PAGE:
ZTE has several Android phones on the market currently, and the move to partner with Mozilla came as a bit of a surprise.  “We are trying to increase our efforts in coming up with our own operating system, while introducing products based on Android,” said ZTE spokesman David Dai Shu.”It’s all part of our wider plans to create a better balance of products using various operating systems. We won’t just rely on Android or Windows.”

With Android and iOS leading the market, and Windows Phone slowly making up ground, it will be extremely tough for Mozilla get any foothold, especially given that they are several months away from launch.  However, their attempt to aim at the low end of the market, potentially picking up those who currently use feature phones, may find a niche.


Firefox 4’s First 48 Hours



Firefox 4 was released a few days ago after what seemed like the most Beta versions a product has ever had (12 + the RC I think it was).  It had a lot to live up to since Firefox 3 is the record holder for the software with the most downloads in the first 24 hours – 8,002,530.  Plus, a week earlier, Microsoft released Internet Explorer 9 and did some strutting about their more-than-just-respectable 2.35 million.

The Mozilla blog just posted an interesting graphic depicting the numbers surrounding Firefox 4’s first 48 hours of life.  Among the numbers was the surprising fact that the high, but not record, download rate on day one (7.1 million) was surpassed on day 2 (8.75 million).  They also put some perspective on those numbers by pointing out such facts as the 48 hour average was 5,503 downloads per minute and the peak was 10,200 per minute.

If you haven’t yet installed it, then you can visit the Firefox download page and perhaps become part of the next Mozilla graphic.  I think they can rest easy that Ed Bott’s dire prediction can be written off for now – both Firefox 4 and IE9 are solid browsers that have a big place in the market.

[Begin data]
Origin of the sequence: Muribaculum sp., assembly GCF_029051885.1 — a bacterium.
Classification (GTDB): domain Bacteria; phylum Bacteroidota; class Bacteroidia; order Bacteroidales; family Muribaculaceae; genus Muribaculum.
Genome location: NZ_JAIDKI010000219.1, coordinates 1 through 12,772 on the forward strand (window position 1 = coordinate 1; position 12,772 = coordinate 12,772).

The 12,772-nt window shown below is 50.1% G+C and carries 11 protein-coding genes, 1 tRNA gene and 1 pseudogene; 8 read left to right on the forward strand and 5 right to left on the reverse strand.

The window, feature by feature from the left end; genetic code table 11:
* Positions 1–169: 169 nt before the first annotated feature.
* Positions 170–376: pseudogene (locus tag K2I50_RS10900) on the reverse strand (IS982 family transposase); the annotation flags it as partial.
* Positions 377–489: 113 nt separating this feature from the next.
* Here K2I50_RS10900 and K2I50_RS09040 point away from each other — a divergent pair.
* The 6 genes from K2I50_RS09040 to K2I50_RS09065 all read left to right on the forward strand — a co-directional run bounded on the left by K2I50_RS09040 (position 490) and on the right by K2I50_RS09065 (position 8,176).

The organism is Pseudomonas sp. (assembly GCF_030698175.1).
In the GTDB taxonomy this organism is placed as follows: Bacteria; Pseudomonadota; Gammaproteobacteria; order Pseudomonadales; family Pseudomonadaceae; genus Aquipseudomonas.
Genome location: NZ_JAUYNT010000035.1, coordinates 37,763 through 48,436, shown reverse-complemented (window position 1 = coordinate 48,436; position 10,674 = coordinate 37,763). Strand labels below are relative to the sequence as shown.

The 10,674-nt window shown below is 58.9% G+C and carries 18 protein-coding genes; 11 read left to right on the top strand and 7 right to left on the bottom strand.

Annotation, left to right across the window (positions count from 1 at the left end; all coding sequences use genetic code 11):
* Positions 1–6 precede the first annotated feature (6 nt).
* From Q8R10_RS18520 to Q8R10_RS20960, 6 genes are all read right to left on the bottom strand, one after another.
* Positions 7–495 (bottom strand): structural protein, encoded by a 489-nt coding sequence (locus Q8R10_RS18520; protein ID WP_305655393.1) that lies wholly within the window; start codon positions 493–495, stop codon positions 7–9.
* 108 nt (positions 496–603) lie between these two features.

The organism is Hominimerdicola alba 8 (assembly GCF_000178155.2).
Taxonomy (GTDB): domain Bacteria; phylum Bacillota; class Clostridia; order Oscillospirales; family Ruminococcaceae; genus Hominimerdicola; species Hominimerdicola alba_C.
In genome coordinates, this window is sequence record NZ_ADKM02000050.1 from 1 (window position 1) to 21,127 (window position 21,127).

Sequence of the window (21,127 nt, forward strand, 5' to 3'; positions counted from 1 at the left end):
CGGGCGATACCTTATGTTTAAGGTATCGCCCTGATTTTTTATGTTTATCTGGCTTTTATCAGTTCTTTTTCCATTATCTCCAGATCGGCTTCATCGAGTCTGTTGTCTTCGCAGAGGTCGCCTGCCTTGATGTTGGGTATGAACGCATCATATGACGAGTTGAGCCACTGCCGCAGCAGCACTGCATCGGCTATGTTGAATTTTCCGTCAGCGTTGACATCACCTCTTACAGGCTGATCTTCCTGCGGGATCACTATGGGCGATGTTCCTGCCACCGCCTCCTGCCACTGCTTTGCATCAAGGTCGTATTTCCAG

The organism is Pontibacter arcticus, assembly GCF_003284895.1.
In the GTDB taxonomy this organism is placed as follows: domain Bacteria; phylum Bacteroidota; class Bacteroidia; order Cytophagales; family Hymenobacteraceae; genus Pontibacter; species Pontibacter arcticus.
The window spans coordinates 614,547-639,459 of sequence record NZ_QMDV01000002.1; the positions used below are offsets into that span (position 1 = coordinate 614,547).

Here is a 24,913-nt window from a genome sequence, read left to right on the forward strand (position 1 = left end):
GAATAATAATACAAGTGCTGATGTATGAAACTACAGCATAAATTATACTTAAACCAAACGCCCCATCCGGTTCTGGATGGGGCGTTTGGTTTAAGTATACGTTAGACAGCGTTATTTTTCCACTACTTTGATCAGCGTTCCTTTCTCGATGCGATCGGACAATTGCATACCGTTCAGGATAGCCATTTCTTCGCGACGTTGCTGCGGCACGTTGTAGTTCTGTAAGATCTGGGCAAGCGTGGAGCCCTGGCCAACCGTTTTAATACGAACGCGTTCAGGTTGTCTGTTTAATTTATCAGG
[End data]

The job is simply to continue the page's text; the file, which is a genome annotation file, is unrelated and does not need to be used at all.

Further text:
First Look At Firefox 4.0 Beta 7



firefox logoIf you are using the  Firefox 4 Beta edition then you may have noticed a couple days ago that Beta 7 became available.  You may even have received it automatically.  If you didn’t then go ahead and download it.  I have been using it for a couple of days and I like what I have found so far.

The first thing you will notice is the speed.  It’s faster than any previous version of Firefox.  This is relative of course – all modern browsers are pretty quick.  Chrome is generally considered the fastest at the moment, but I think Beta 7 can, at least, match it.  According to Mozilla this is due to new graphics acceleration and the compiler, JagerMonkey.

There also seems to better support of Add-ons, which has always lacked in past Beta versions.  I only use a handful of add-ons, but all of them now work except Evernote Web Clipper.

As for graphical changes, I have only noticed one.  It’s minor, but I will mention it anyway.  And honestly I think it does provide a better look than Beta 6.  It’s the “loading” signal in the tabs.  I can’t really describe the prior animation, but here’s what the new one looks like.